Morgan Co. family thankful for much

November 27, 2009|By TRISH RUDDER

GREAT CACAPON, W.Va. - Getting together to celebrate Thanksgiving is something the Hutchinson family looks forward to, especially when the patriarch of the family, Gerald Hutchinson, is with them.

"Uncle Gerald" turned 90 this year and traveled home to Morgan County from Indian Head, Md., for hunting season and Thanksgiving.

He grew up in Morgan County and still has a home not far from the home of his nephew, Steve Hutchinson.

The holidays are what he missed the most when he was serving in Europe in World War II, he said.

He was drafted in 1943 at age 22, and served as a rifleman in the U.S. Army's 1st Infantry in Italy and Germany.


"The big red one," Hutchinson said, referring to the big red number "1" patch worn on the uniforms.

He was wounded in the leg and still carries shrapnel in his body, he said. Gerald Hutchinson was captured in 1944, and spent more than six months in a German prisoner-of-war camp.

When he was released from the Army in late November 1945, and because he was a POW, he received a free two-week trip to Miami. He stayed in a fancy hotel and enjoyed the beach, but he made sure to get back home for Christmas, he said.

Gerald's brothers, Lester and Edwin Hutchinson, who have died, also served in World War II. Lester was stationed in England with the U.S. Army Air Force as a ground crew member, said Larry Hutchinson, one of Edwin's sons.

Edwin Hutchinson was in the U.S. Army in North Africa and Italy, said his son, Steve Hutchinson.

"He manned the big guns," he said.

Margaret Hutchinson, Edwin's widow, said she remembers worrying about the fate of loved ones during World War II. Members of her family also served and were killed. She also worried about her son, Steve, when he was in Vietnam.

"The holidays are important," she said.

Steve Hutchinson, 62, was drafted into the U.S. Army in 1967. He served in Vietnam from January 1968-69 during the Tet Offensive as a convoy machine gunner.

Each night, the convoy of trucks with about 20 men hauled "mostly bombs, including napalm bombs" to Air Force bases. In one ambush, two friends were killed and two were wounded, he said.

His grandmother died while he was in Vietnam, but he could not come home. Steve said he missed his family the most during all the holidays, and he also missed hunting season.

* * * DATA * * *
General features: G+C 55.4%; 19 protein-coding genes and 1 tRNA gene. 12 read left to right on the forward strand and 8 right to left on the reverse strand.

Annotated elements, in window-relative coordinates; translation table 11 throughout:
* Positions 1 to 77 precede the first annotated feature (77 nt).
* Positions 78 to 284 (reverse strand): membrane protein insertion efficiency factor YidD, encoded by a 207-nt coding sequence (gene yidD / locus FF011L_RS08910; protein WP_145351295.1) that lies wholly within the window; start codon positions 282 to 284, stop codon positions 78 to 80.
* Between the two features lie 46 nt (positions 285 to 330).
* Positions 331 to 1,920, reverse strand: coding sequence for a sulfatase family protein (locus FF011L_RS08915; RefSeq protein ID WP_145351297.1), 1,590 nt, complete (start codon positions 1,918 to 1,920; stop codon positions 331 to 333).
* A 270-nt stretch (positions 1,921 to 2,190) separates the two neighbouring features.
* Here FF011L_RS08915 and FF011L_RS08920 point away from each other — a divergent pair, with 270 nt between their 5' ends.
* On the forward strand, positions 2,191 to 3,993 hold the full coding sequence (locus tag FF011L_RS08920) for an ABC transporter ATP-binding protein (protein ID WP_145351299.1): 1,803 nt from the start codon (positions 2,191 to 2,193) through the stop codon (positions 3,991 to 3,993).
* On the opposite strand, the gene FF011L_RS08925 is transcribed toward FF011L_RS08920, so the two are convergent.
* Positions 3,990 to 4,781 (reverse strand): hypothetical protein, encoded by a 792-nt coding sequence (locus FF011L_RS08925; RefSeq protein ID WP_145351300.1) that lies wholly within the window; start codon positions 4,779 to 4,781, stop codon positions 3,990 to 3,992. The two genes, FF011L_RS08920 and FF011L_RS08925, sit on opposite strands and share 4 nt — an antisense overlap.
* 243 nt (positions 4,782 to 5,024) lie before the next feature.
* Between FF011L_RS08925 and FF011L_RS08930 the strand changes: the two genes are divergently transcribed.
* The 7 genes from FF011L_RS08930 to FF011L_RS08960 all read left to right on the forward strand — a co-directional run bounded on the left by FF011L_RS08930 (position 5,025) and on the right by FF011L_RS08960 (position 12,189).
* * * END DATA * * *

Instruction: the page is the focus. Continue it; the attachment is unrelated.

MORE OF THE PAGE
Each year, the holidays mean more to him as family members get older, Steve said.

Lester Hutchinson's son, Dean Hutchinson, 62, said he served in Vietnam in 1967-68. He said his son, Robert Hutchinson, 40, served during the first Iraq war.

Brenda Hutchinson's father, Arthur "Pete" Peters, 81, enlisted at age 17 and served with the U.S. Army Engineers in 1946-47 in the Pacific. He helped build an airstrip outside Tokyo and then was assigned to the Philippines, he said.

Coming home and being with your family was most important, Peters said.

"It's funny how life just picked up again after we got back home," Peters said.

Larry Hutchinson, 59, was not chosen from the draft lottery, so he did not have to serve, he said. His wife, Lynn Hutchinson, 49, served in the U.S. Air Force in Barksdale, La., from 1980-86.

"I was glad to be a member," she said. "I got to travel and I learned a skill."

She now works as a database administrator in Martinsburg, W.Va.

"It's good to be thankful, especially if family members are older and they are spending Thanksgiving dinner with you," said Brenda Hutchinson, who is married to Steve Hutchinson.

Of Uncle Gerald, Larry Hutchinson said, "he's the patriarch. He's the last of the family."

"He's just like my own brother," Margaret Hutchinson said.

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